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This Flu Season, Businesses Fear 'Presenteeism' As Much As Absenteeism04:02
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Melissa Hinckley cannot afford to get sick.  The 28-year-old works part time as a nanny for $9.25 per hour.

"I’m more afraid of how much it will cost me, time and money, than actually being sick," Hinckley said.

Two days a week she goes to college at UMass Darmouth. But when she's working the other weekdays as a nanny, Hinckley is among the estimated 40 percent of Massachusetts workers who don’t get paid sick days.

Melissa Hinckley works part-time as a nanny for two-and-a-half-year-old boy, who took this photo at a playground. When Hinckley is sick, she has to stay home to avoid spreading disease. But that means she loses out on pay. (Courtesy of Melissa Hinckley)
Melissa Hinckley works part-time as a nanny for two-and-a-half-year-old boy, who took this photo at a playground. When Hinckley is sick, she has to stay home to avoid spreading disease. But that means she loses out on pay. (Courtesy of Melissa Hinckley)

If she’s out for just one day, she’s out $100 — one-third of her weekly paycheck.  She says the pressure to throw back some Tylenol and fight through it is real.

She recalls getting sick a couple of weeks ago. "I go to work and the mom happened to be home that day," Hinckley said. "She was on bedrest. So I was just sitting there, feverish, no energy, and she was like, 'Are you OK?'

"And I was like, 'I think I have a really bad sinus infection.' And she was like, 'Go home, go get better!' And I’m sitting there thinking, I don’t want to go — I literally can’t afford to be sick.  Like literally, can’t afford to be sick."

That’s something David Casey worries about with his workers at the Stockyard, a steakhouse in Brighton.

"I don’t think you want your waitress coming up with a runny nose," Casey said. "Or with a cough."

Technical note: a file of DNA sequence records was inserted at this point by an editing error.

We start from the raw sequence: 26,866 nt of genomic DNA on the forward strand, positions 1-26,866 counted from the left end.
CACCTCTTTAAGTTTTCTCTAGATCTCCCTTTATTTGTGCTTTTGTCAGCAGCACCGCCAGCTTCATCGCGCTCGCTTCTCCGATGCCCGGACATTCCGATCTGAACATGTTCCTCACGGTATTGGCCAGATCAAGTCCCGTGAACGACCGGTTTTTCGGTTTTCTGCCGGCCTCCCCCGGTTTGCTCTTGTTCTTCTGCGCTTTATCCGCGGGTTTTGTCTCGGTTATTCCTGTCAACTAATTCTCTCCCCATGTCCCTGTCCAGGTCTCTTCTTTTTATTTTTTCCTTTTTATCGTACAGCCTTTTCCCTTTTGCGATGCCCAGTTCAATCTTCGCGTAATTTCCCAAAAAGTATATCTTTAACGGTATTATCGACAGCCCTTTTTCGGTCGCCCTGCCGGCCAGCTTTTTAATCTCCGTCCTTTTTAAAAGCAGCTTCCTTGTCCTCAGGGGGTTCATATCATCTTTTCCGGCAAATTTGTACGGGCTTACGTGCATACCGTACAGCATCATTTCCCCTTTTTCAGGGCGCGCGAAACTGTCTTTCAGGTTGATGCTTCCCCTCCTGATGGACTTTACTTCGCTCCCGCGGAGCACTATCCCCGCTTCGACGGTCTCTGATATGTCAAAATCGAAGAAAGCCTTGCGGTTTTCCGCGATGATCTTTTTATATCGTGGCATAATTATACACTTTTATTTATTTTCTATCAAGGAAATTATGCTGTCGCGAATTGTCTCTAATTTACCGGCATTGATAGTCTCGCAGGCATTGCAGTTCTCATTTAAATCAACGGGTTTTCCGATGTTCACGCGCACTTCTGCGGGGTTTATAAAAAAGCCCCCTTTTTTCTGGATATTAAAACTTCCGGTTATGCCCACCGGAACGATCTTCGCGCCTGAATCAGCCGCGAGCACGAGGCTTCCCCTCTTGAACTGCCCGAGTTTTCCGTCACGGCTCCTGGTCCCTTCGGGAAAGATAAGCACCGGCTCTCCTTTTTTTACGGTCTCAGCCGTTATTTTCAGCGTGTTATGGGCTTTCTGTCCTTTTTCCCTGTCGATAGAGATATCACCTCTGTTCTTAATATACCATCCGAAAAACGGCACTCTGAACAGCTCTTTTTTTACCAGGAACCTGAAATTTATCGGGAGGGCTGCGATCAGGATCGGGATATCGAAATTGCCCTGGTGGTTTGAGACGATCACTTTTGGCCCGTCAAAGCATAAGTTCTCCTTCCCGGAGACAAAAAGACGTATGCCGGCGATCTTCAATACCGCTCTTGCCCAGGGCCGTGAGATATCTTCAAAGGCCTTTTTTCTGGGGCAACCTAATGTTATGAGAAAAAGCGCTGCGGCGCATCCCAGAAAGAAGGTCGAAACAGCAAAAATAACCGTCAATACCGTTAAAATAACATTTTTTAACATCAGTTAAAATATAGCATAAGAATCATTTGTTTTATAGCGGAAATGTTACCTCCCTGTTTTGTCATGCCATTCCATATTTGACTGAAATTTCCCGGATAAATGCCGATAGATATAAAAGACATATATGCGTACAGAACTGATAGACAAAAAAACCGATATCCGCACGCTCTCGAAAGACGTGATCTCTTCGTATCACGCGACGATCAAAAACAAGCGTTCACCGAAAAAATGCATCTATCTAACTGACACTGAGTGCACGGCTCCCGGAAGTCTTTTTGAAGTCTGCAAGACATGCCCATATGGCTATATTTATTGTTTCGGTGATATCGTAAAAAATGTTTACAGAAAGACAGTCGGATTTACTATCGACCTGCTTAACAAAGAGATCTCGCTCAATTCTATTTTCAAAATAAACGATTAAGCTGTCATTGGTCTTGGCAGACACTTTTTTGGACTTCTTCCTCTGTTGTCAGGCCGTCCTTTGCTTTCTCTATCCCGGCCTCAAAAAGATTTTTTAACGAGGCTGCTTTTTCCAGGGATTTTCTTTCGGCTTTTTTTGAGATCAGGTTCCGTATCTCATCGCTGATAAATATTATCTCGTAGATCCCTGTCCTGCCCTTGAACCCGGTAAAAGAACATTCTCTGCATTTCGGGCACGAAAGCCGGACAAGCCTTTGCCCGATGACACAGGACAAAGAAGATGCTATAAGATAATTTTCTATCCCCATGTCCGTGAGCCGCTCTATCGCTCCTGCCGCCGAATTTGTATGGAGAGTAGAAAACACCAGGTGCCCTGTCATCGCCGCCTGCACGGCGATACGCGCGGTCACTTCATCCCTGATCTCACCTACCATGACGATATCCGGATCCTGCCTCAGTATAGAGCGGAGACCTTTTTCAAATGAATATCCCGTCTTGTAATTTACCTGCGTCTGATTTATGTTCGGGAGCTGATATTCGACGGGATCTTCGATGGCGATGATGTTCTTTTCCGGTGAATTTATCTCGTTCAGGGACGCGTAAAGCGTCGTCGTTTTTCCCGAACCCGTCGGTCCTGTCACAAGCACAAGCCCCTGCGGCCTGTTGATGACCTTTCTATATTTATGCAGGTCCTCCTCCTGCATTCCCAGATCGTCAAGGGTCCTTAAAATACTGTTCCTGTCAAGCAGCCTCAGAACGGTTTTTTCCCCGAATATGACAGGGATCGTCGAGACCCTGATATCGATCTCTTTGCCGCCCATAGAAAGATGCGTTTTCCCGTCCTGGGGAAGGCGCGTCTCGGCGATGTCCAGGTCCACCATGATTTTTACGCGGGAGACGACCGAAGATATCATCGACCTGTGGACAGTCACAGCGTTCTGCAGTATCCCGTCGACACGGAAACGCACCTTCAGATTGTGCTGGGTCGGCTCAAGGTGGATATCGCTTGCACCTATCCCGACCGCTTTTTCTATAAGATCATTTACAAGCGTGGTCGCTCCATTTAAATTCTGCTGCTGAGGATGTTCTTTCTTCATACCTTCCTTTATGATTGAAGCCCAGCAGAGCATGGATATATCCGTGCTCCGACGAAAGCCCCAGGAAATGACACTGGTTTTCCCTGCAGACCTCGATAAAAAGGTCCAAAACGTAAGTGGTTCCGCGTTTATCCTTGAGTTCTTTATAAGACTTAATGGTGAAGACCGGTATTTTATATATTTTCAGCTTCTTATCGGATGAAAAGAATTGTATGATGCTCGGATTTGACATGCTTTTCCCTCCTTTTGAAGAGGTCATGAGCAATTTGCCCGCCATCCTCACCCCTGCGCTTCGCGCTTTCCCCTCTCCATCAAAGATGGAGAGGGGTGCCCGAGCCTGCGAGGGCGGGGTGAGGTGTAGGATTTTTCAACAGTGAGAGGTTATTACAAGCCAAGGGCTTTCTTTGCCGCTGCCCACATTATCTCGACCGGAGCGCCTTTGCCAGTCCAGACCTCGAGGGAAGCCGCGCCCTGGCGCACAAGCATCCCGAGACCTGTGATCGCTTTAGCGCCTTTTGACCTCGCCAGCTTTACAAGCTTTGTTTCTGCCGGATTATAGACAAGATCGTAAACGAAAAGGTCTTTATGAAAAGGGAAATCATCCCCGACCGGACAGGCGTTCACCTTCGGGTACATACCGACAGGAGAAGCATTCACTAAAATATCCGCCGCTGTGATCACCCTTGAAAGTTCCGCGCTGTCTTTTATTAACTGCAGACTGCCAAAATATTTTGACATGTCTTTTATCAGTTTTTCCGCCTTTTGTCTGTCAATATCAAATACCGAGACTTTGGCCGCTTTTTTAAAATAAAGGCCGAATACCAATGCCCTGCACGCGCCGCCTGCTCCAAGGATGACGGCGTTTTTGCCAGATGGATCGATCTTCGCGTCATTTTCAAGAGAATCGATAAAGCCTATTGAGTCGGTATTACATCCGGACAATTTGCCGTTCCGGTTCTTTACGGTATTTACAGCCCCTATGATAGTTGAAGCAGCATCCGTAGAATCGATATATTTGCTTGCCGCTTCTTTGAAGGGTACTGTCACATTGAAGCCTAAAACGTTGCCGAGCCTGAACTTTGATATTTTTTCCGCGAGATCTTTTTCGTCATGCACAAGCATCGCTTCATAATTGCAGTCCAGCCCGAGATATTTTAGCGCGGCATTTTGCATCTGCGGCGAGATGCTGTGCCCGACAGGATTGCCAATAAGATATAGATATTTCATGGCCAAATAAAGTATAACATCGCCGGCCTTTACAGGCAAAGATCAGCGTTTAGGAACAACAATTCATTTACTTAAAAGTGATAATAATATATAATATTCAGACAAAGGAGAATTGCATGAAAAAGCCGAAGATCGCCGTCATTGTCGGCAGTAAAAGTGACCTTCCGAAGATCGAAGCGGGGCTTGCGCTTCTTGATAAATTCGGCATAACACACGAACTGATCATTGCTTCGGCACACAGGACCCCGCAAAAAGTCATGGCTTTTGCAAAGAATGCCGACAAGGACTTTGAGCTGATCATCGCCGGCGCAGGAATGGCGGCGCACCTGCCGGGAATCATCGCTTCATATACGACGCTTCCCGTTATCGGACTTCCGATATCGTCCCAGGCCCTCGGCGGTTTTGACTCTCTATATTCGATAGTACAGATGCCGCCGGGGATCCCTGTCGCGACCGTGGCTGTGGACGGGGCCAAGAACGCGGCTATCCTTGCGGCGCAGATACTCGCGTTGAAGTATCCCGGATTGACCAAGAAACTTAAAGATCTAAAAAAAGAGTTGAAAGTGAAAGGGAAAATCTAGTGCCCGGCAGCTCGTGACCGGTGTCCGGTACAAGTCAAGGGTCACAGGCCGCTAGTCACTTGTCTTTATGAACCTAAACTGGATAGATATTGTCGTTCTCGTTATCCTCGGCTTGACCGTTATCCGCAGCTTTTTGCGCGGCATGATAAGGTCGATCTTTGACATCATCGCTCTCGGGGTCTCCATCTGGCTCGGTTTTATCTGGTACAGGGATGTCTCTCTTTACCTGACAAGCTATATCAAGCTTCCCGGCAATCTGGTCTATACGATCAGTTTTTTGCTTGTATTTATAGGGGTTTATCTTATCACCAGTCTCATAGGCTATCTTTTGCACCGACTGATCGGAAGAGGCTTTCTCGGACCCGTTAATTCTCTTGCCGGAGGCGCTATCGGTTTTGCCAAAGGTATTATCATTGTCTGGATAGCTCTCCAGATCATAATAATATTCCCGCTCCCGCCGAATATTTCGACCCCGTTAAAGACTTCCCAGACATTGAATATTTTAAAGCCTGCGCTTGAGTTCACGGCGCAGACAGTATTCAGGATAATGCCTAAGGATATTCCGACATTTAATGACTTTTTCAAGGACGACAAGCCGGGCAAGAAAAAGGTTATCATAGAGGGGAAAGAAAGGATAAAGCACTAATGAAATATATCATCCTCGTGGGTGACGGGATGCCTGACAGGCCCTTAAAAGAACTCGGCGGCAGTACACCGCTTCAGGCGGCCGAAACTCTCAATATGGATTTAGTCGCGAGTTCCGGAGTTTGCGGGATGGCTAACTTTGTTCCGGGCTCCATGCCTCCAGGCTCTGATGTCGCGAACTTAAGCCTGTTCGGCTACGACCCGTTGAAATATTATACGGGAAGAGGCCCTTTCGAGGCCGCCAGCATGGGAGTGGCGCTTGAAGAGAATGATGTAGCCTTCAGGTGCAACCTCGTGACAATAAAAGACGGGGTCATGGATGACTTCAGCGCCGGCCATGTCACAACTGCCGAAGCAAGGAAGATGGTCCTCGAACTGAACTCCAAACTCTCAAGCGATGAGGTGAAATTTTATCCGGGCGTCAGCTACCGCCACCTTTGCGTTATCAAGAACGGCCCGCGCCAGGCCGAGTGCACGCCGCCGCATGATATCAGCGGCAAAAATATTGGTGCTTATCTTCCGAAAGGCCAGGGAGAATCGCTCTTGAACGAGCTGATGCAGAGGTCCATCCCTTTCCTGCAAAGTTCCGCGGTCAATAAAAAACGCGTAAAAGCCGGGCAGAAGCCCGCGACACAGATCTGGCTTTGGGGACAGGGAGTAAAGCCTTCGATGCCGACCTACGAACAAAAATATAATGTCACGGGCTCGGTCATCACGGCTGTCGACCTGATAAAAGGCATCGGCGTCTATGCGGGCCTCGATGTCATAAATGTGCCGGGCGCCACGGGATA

Casey’s workers don’t get paid sick leave either.  He’s installing more hand sanitizer and talking to employees about prevention.  They have to keep themselves healthy, he said, or he’ll send them home.

"It’s a judgment call," Casey said, coughing.  "We don’t want complaint letters constantly. It will be a tough call."

Leaving it up to a judgment call bothers Kay Khan, a state representative from Newton and a registered nurse.

"Unfortunately, often the folks who don’t have this guaranteed sick day are working in restaurants, day care centers, they’re working in nursing homes," Rep. Khan said. "They’re often part-time workers, and these are the folks who are really in contact more with people."

Khan’s been been trying to get a bill through the State House that would require employers to pay seven sick days a year. Part-time workers would get a pro-rated number. The idea is for them to be able to afford to stay home sick.

"There’s a gain for everyone here," Khan said. "The individual, the society as a whole — if we can keep people home — and the employer."

Some employers, such as Christa Hagearty, are not waiting for a new law from the State House, which is unlikely anyway.

Hagearty's Quincy-based laundry and dry cleaning company, Dependable Cleaners, employs 220 people.

"Most people wait until they can’t lift their head off the pillow," Hagearty said.  "Here, this swine flu is much more contagious, and it’s contagious longer than past flus, the ones we’re used to."

Hagearty’s considering offering employees three paid sick days — their first ever. It’s not an easy decision. The recession has been tough on her business. This would a major expense. It amounts to 660 paid days. That’s almost two years of salary.

"In a sense, it's as if we were adding a couple additional, full-time employees for a whole year," Hagearty said, "That would be the cost, without getting the employees. In fact we’ll probably incur other costs covering the employees who are out."

Those costs are not exactly what Hagearty had hoped for in this downturn. So she’s thinking hard about offering those paid sick days. She says she’s about 90 percent there.

This program aired on September 22, 2009.

Curt Nickisch Twitter Business & Technology Reporter
Curt Nickisch was formerly WBUR's business and technology reporter.

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